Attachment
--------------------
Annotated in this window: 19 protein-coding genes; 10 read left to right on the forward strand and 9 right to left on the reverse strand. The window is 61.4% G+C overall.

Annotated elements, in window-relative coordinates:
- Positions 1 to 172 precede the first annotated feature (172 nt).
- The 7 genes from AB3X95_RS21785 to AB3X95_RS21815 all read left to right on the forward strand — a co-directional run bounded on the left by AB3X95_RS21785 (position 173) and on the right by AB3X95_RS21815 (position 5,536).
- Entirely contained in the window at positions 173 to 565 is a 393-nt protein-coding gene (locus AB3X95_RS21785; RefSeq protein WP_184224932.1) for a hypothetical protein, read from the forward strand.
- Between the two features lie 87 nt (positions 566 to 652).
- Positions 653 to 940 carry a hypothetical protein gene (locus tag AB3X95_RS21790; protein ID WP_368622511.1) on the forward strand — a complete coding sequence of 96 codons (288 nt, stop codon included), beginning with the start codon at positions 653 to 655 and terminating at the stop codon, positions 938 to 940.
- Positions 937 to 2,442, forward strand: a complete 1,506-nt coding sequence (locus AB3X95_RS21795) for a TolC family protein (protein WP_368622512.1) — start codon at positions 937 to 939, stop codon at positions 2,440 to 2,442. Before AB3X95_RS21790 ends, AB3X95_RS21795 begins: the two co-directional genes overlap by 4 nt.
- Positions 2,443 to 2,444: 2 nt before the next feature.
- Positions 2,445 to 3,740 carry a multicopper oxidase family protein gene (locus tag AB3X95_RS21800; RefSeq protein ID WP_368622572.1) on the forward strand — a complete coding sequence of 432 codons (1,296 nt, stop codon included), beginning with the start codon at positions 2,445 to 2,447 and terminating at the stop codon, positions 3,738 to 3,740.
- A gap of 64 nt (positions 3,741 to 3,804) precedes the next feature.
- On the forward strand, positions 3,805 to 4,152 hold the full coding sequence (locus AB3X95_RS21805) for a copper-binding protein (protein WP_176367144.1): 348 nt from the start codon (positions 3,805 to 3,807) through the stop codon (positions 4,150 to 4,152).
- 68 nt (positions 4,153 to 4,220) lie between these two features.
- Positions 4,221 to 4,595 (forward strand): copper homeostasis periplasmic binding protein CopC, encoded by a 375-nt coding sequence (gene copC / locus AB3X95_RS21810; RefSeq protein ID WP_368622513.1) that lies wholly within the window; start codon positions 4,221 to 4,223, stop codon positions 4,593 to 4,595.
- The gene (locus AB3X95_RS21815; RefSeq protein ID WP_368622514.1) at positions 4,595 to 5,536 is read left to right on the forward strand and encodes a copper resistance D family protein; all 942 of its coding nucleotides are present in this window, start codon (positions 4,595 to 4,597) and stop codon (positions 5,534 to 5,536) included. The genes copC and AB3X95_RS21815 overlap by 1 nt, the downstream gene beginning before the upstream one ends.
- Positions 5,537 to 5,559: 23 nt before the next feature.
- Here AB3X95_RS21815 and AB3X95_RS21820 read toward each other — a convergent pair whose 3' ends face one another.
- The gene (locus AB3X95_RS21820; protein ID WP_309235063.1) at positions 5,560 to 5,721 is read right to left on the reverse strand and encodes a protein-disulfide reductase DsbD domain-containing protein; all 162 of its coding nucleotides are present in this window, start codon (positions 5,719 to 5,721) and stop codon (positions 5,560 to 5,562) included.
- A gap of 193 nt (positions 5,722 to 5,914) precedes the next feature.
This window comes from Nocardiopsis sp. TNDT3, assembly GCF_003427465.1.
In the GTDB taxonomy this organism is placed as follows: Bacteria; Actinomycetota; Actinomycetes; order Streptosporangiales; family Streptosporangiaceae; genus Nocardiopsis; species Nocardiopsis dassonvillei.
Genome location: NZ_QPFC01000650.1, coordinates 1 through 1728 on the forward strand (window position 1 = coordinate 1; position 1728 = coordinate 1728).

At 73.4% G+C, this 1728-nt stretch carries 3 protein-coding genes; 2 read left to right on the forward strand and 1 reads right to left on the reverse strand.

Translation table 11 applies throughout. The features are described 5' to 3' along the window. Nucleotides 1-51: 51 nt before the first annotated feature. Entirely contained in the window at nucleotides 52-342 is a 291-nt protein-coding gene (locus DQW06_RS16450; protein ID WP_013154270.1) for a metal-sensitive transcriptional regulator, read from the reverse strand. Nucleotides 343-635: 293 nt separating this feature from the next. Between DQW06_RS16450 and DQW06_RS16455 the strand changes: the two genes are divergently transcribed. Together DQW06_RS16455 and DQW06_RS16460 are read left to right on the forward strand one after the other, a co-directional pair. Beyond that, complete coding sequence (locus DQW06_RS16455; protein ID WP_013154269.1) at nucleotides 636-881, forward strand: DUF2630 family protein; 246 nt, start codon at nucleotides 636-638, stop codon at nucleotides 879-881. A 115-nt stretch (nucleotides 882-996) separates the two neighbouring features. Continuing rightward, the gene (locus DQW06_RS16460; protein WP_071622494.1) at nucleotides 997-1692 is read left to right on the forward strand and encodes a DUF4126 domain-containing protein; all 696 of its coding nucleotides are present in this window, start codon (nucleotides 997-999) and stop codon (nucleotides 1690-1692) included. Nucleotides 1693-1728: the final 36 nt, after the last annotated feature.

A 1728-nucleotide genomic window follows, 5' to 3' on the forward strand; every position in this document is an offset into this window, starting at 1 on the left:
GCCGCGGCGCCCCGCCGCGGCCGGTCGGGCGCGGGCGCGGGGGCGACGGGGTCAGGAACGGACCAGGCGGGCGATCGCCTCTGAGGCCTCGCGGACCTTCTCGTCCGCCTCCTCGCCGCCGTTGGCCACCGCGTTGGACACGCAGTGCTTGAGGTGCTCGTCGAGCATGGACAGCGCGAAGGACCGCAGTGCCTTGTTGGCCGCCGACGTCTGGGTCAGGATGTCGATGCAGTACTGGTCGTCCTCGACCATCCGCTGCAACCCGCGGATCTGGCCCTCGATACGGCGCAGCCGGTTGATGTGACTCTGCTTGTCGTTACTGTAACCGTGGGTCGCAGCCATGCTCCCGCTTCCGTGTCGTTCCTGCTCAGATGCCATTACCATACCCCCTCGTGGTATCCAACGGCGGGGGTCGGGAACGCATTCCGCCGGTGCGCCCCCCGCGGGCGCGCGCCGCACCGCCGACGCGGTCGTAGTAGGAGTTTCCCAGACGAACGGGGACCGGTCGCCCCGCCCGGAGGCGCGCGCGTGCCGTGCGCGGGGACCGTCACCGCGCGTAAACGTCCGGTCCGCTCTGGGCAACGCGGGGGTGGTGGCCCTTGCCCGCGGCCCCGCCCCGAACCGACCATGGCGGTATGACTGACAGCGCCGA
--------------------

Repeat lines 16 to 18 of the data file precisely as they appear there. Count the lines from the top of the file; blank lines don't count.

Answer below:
- Positions 5,537 to 5,559: 23 nt before the next feature.
- Here AB3X95_RS21815 and AB3X95_RS21820 read toward each other — a convergent pair whose 3' ends face one another.
- The gene (locus AB3X95_RS21820; protein ID WP_309235063.1) at positions 5,560 to 5,721 is read right to left on the reverse strand and encodes a protein-disulfide reductase DsbD domain-containing protein; all 162 of its coding nucleotides are present in this window, start codon (positions 5,719 to 5,721) and stop codon (positions 5,560 to 5,562) included.